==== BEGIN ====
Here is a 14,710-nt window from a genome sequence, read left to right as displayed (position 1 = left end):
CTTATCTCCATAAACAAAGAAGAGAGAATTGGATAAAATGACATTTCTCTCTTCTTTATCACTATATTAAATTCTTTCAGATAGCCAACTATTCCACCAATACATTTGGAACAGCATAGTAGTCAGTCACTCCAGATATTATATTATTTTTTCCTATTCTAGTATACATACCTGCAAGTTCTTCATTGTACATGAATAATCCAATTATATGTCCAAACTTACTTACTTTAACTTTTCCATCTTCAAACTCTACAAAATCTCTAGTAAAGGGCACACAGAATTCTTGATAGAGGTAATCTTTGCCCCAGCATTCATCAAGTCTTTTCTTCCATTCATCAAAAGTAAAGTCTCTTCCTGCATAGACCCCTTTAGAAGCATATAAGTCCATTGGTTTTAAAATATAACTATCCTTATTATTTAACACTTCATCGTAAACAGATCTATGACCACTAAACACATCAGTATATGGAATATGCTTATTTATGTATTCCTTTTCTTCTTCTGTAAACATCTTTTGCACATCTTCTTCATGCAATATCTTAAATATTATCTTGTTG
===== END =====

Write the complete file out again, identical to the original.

Here is a 14,710-nt window from a genome sequence, read left to right as displayed (position 1 = left end):
CTTATCTCCATAAACAAAGAAGAGAGAATTGGATAAAATGACATTTCTCTCTTCTTTATCACTATATTAAATTCTTTCAGATAGCCAACTATTCCACCAATACATTTGGAACAGCATAGTAGTCAGTCACTCCAGATATTATATTATTTTTTCCTATTCTAGTATACATACCTGCAAGTTCTTCATTGTACATGAATAATCCAATTATATGTCCAAACTTACTTACTTTAACTTTTCCATCTTCAAACTCTACAAAATCTCTAGTAAAGGGCACACAGAATTCTTGATAGAGGTAATCTTTGCCCCAGCATTCATCAAGTCTTTTCTTCCATTCATCAAAAGTAAAGTCTCTTCCTGCATAGACCCCTTTAGAAGCATATAAGTCCATTGGTTTTAAAATATAACTATCCTTATTATTTAACACTTCATCGTAAACAGATCTATGACCACTAAACACATCAGTATATGGAATATGCTTATTTATGTATTCCTTTTCTTCTTCTGTAAACATCTTTTGCACATCTTCTTCATGCAATATCTTAAATATTATCTTGTTG